Körner also suspects a social cause, especially in women. “Nowadays it is often expected that women work, have children and do the housework at the same time and have a fulfilled relationship,” says the alternative practitioner for psychotherapy. This constant pressure from all sides also leads to the feeling that you have to be able to do this on your own.
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Do I have impostor syndrome?
Are you often plagued by self-doubt and you are afraid of having the impostor syndrome? Test whether you know the following sentences or thoughts of yourself:
- “I don’t really deserve this success, I just had luck/help.”
- “I don’t know how I did it.”
- “If I do this wrong, I’ll definitely get fired.”
- “I hope the others don’t find out I can’t do this.”
- “The others can do it much better than I can. They deserve this success more.”
- “What do the others see in me?”
If you feel that way often, you should definitely act. Whether you call it impostor syndrome, lack of self-confidence or toxic thoughts, you should definitely get to the bottom of these warning signals before they gnaw too deeply into your self-esteem!
Putting your strengths in writing can help to overcome self-doubt. © Sfio Cracho / Shutterstock.com
What can I do against Imposter Syndrome?
The most important thing to dissolve the constant self-doubt is to recognize it first. Find out the moments when they appear. Maybe when you’re responsible for others? Or when you’re being praised for your accomplishments?
If you know that, try to watch your thoughts. Is there a pattern into which you fall, that you then compare yourself with others or enumerate your weaknesses, for example? When you have found these trigger points, according to Körner, you can do three things yourself:
- Write down your strengths: “The most effective method for more self-confidence is to write down your own strengths,” says the expert. That way you visualize your positive thoughts and can fall back on them more easily in weaker moments. So grab a piece of paper and a pen and write down everything you have already achieved in your life, what you are good at and what you are proud of. Ask your family and friends what they value most about you. This will take some effort, but you won’t seem arrogant or narcissistic, I promise!
- Stand in front of the mirror: It may seem silly at first, but it works: Stand up every morning in Wonder Woman Pose in front of the mirror, that is, with your hands on your hips and your legs apart Look at yourself, smile and tell yourself how strong, confident, professional and attractive you are. “This kind of posture causes the body to release hormones that make us more self-confident,” explains Körner. Make this your daily ritual, preferably for at least two minutes. That will give you a real self-confidence kick.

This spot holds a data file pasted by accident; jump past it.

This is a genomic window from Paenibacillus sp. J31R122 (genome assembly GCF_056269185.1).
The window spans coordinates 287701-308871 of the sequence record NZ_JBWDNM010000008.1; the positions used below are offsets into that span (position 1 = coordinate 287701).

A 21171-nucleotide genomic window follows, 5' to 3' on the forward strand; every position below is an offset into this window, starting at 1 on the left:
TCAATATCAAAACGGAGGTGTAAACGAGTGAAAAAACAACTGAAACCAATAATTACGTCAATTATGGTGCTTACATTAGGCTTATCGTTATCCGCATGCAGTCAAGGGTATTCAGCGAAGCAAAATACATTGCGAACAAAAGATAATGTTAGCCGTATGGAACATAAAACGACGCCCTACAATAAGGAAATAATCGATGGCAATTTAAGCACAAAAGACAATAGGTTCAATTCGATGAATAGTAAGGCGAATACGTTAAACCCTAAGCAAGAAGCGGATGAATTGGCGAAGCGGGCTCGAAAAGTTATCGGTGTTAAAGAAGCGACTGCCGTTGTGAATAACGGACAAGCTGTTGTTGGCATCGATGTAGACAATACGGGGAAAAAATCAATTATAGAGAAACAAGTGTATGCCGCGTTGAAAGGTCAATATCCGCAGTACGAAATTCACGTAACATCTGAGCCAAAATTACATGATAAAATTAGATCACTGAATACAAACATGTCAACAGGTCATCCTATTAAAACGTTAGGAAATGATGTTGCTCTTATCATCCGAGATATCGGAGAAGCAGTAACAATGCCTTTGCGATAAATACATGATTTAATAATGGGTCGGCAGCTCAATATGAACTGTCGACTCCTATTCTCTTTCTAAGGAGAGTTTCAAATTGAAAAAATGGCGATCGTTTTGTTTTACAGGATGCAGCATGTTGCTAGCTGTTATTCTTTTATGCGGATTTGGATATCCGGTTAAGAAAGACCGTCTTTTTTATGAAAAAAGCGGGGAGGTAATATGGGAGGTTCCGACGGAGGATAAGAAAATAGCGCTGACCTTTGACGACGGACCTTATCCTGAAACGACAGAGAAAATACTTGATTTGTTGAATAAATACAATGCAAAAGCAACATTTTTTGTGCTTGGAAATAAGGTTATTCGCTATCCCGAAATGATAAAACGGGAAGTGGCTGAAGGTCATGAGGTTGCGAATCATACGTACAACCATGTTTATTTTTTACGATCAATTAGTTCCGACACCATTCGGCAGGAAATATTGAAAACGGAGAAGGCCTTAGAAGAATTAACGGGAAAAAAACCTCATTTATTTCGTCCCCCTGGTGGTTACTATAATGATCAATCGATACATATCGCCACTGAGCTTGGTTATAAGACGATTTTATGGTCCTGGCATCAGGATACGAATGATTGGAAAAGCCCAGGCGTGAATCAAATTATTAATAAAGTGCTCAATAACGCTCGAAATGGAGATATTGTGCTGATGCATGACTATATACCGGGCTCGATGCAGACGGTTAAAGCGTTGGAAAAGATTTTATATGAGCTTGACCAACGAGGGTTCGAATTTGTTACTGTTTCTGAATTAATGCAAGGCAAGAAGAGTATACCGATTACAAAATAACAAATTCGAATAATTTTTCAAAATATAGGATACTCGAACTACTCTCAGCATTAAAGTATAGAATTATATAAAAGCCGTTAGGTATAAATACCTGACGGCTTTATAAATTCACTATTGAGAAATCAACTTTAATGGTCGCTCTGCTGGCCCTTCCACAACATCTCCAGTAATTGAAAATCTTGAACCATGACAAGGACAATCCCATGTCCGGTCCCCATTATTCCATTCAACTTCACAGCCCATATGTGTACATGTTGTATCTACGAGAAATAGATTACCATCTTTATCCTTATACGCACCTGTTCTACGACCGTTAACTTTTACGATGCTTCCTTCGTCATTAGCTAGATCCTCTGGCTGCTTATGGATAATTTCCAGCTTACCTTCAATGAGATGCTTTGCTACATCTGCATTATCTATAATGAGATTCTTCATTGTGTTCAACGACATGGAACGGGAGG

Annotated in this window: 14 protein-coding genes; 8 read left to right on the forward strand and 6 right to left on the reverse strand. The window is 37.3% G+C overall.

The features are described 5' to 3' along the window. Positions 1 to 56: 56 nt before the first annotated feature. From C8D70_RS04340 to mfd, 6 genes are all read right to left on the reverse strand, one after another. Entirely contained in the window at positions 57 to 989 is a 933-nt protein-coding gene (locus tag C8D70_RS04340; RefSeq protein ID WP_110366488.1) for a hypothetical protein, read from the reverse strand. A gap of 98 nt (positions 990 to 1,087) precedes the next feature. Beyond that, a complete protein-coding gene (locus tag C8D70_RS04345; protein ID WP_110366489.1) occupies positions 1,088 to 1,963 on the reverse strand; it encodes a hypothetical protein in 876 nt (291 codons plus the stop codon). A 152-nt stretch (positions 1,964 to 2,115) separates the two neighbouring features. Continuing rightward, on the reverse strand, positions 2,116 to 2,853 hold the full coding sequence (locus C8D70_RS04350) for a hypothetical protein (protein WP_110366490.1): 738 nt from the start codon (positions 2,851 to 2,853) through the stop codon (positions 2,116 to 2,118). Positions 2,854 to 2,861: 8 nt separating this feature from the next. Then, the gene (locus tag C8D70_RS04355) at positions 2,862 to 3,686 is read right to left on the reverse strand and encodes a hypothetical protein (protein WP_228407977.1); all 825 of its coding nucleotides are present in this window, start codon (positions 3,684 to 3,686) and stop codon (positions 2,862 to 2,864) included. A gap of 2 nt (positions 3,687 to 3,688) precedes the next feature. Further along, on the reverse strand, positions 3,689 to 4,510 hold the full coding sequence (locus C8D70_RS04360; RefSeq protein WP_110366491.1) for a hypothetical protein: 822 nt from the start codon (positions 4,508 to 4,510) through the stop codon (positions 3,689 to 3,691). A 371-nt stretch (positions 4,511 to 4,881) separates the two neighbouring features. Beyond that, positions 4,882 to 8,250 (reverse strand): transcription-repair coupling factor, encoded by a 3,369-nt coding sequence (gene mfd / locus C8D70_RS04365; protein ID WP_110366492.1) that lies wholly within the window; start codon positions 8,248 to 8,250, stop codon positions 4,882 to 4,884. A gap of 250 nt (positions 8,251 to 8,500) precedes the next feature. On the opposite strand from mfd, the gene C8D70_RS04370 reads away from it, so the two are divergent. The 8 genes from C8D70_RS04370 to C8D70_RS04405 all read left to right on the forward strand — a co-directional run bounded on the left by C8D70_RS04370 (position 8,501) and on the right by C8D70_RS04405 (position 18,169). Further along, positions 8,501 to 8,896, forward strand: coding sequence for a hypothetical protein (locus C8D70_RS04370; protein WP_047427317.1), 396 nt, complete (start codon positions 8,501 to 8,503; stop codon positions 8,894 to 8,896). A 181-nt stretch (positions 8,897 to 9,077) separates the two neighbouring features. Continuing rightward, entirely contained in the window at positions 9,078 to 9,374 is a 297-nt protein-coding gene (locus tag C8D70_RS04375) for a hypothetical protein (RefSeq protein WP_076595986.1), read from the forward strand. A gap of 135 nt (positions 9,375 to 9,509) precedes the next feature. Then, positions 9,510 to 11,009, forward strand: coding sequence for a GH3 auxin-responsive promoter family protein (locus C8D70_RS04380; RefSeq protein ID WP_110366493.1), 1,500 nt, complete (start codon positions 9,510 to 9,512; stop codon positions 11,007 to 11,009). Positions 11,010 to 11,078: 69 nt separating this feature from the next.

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- Replace your beliefs in everyday life: The last and most important step: Replace your doubts with self-affirmation. Thoughts often follow the same pattern in your head. “You can therefore train yourself a new scheme and replace the old beliefs with new ones,” the expert says. If you notice that you are once again at the point where the doubting thoughts come back, interrupt them consciously. Small reminders in everyday life, such as a sticker on your screen, can help you do this. Then think about what you have written down as your strengths. You can do this, you deserve this and you are doing great. It takes a bit of patience until it works automatically, but it’s worth it!
- Get outside help: If you feel that you cannot overcome your doubts on your own, you can seek help. Often a professional view from the outside helps to assess the situation and yourself more neutrally. A first point of contact can be a family doctor, counselling centres or psychological practices. A professionally conducted psychotherapy will help you in any case. The psychologist portal of the BDP (Professional Association of German Psychologists) helps you to find therapy professionals. It doesn’t matter whether you are ultimately helped by talk therapy, hypnosis or behavioural exercises. The main thing is that you recognize what you can do!
We all have our moments of self-doubt. But if you put yourself under too much pressure to perform, you will soon get the feeling that you are never quite equal to your own life and that you will disappoint others. Dispel these doubts, don’t ask too much of yourself and think about what you can do.